Why is China so keen to get involved in Britain and Argentina’s dispute over the Falklands?
- The Chinese foreign ministry recently used the issue to attack British colonialism at the United Nations
- Beijing’s intervention follows increasing UK criticisms of its policies in Hong Kong, which it insists are a strictly internal matter
Chinese analysts have told the Post this shows Beijing wants to challenge what it sees as a Western-led global governance and question that through a closer look at historical incidents. However they said this was consistent with its principle of not interfering in other countries affairs.
They also say China is keen to stress its own perspective, which is finding resonance in some like-minded countries.
In late June Geng Shuang, China’s deputy permanent representative to the UN, called for all forms of colonialism to end when he spoke at a special committee on decolonisation session.
“Today in the 21st century, the days when Western colonialists had free rein are long gone,” he said. “However, in international relations, colonial thinking, power politics and bullying – which share their origins with colonialism – still manifest themselves in various forms, and have a serious impact on global order.” He said these undermine sovereignty, security and development as well as political, economic, and social stability.
Zhu Feng, a professor of international relations at Nanjing University, said that while China has always maintained the same stance on the Islands, raising the issue in the UN shows Beijing wants to speak out more as it faces pressure from the West. “China is currently working on raising its voice in building the international order as the United States has led its allies to pressure China,” he said.
Zhang Xin, associate professor of international relations at East China Normal University, said China’s attitude when commenting on the islands shows it is less reactive and is instead proactively sowing its own agenda through international institutions.
“China’s recent moves show that it is becoming more and more proactive and has started to take the initiative to criticise the behaviour of China’s critics in the West for not complying with the moral principles they have been holding in their rhetoric.”
SCMP The Interview: David Akers-Jones on his life as a civil servant in colonial Hong Kong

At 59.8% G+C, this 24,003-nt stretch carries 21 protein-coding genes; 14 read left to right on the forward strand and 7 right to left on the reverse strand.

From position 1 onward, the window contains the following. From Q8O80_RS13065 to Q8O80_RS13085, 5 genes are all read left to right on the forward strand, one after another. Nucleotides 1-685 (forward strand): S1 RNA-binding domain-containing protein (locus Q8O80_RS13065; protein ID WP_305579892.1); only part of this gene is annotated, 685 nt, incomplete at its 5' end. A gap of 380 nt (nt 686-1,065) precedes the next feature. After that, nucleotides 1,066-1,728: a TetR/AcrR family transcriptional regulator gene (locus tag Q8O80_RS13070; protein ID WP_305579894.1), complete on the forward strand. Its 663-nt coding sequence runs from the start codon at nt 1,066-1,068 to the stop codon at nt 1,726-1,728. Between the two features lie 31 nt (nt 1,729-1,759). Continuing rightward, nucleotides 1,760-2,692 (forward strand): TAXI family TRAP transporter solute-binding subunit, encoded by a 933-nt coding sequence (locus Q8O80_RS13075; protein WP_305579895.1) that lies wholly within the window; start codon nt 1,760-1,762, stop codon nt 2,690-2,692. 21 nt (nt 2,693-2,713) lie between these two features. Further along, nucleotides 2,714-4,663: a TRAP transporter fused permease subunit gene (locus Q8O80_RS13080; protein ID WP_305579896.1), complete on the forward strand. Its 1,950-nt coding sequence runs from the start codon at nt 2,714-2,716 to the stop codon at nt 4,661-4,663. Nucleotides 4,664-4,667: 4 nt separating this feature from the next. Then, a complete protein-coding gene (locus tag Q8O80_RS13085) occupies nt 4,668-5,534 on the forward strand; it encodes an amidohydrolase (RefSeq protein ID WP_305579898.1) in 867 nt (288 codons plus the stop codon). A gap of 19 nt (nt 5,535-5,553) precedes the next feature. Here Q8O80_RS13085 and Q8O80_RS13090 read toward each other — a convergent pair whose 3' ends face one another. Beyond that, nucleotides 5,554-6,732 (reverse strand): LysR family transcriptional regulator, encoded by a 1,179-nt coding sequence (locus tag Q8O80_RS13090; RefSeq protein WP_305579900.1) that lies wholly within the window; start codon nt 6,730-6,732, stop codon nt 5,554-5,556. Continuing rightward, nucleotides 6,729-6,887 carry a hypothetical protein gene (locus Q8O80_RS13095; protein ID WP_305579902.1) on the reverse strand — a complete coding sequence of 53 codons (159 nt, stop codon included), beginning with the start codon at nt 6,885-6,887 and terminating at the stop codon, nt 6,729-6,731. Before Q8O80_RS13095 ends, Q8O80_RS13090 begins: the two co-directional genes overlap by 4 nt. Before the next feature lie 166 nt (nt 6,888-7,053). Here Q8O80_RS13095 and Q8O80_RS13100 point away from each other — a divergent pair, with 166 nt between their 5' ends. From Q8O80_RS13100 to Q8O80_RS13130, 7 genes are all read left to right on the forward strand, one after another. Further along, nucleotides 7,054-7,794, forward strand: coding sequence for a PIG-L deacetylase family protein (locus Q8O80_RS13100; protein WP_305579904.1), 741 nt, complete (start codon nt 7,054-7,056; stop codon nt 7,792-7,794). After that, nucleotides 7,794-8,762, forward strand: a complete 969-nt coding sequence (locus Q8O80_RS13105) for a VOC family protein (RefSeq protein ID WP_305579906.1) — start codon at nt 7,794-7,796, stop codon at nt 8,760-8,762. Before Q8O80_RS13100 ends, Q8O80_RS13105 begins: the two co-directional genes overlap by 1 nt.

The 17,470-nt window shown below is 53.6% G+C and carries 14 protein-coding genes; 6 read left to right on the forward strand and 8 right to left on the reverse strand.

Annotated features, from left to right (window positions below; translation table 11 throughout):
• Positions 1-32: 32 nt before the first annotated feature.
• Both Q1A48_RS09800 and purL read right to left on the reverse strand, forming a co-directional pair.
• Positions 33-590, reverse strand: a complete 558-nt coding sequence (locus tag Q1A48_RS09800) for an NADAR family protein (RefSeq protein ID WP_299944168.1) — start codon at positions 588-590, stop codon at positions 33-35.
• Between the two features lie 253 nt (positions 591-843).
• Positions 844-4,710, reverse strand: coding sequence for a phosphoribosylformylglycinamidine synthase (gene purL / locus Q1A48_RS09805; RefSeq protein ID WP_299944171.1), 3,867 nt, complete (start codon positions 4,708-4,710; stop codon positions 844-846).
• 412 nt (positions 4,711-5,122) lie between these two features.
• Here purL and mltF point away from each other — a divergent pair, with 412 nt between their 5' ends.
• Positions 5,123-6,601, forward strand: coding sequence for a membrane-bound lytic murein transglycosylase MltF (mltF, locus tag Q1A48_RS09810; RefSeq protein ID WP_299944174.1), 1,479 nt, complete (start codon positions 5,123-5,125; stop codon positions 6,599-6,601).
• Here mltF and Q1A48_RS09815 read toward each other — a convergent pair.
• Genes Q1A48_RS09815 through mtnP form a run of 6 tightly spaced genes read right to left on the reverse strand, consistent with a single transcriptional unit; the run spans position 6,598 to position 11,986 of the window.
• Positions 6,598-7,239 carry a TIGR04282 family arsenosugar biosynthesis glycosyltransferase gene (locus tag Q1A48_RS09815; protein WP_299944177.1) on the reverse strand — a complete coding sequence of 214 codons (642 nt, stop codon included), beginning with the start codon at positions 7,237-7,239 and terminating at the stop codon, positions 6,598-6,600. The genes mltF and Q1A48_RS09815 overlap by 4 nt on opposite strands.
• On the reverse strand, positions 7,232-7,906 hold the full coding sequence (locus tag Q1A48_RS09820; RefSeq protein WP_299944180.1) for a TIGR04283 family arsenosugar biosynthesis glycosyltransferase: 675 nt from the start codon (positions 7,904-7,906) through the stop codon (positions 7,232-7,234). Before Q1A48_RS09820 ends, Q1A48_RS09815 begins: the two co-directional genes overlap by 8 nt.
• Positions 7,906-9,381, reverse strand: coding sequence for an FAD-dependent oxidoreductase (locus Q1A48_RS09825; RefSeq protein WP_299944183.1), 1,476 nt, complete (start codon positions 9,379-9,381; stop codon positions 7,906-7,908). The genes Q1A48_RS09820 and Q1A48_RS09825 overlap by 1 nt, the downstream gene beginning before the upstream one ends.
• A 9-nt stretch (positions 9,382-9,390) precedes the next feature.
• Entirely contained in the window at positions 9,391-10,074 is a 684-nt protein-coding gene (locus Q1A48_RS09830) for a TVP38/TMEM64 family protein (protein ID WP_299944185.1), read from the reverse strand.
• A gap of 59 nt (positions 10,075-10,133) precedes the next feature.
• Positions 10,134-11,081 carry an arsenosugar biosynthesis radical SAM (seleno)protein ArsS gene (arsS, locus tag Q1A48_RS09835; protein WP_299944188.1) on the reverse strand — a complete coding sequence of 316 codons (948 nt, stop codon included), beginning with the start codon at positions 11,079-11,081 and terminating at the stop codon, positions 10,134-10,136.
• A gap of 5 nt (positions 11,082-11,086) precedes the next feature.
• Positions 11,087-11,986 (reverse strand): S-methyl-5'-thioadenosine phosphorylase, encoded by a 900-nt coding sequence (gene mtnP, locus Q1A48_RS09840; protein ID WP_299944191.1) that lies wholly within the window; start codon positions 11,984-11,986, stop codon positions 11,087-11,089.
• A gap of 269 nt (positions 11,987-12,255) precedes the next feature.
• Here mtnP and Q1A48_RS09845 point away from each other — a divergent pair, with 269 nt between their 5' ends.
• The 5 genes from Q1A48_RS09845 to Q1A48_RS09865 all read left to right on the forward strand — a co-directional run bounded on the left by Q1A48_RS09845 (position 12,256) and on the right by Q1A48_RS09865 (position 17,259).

Zhang mentioned several recent examples of China speaking out at the UN, including the country calling for investigations into the circumstances surrounding bodies of indigenous children found in a Canadian school and asking the US to end the blockade of Cuba. China has also urged Israel to cease the demolition of Palestinian homes, evictions and all settlement activities.
Zhang also noted that Russia, another nation with worsening relations with the US, has been able to forge close ties with China as they share similar stances on the West. “The two countries may jointly do more to challenge the absolute authority and legitimacy of the West in the future,” Zhang said.
Beijing has always condemned Western colonialism which takes away the “dignity and living rights” of Chinese people.
China’s backing of Argentina over the Falkland Islands at the UN is not new but is particularly relevant to the current geopolitical atmosphere.
In 1982 Deng Xiaoping and Margaret Thatcher began talks on the handover arrangements for Hong Kong. Britain had just won a war against Argentina, which had invaded and occupied the islands.
Deng Xiaoping’s role in transforming China
According to the Communist Party’s official records, Thatcher was said to have come to the talks with “pride from winning the war with Argentina” and was faced with Deng who’d famously just told his staff that “China is not like Argentina, and Hong Kong is not like the Malvinas”.
His “firm stance” against Britain in relation to Hong Kong is still seen by the party as recovering a seized colonised land from a “century-old humiliation” and unequal treaties China signed after losing the Opium Wars to Western powers in 1842, the records said.
In the last two years, China has regularly attacked Britain verbally for “continuing its colonial fantasy” and having “colonial nostalgia”when Britain condemns violations of Hong Kong’s autonomy and human rights. These were guaranteed in the Sino-British Joint Declaration, signed in 1984.
China has retaliated with counter-sanctions and has increasingly stepped up its rhetoric, accusing Western powers of being “hypocritical” for having a history of human rights violations and dismissing their criticisms.
Bill Hayton, an associate fellow at British think tank Chatham House, said: “I see Geng Shuang’s speech as both an attempt by China to try to undermine British criticisms of Beijing’s recent behaviour in Hong Kong and also to win friends in Argentina.”
Hayton, author of the book The Invention of China said that Beijing appeared to think that highlighting examples of its critics breaking international “rules” was a useful device.
Ten British territories, including the Falkland Islands, are included on the UN Special Committee on Decolonisation’s list of non-self governing territories.
But Hayton said all the territories in question – which also include Anguilla, Bermuda, the British Virgin Islands, the Cayman Islands, Gibraltar, Montserrat, Pitcairn, Saint Helena and the Turks and Caicos Islands — are “internally self-governing and have elections to choose their local government in which all adult residents are entitled to vote”.
He continued: “This doesn’t look like the traditional idea of ‘colonialism’ so perhaps the UN special committee needs to revise its definition of the word.”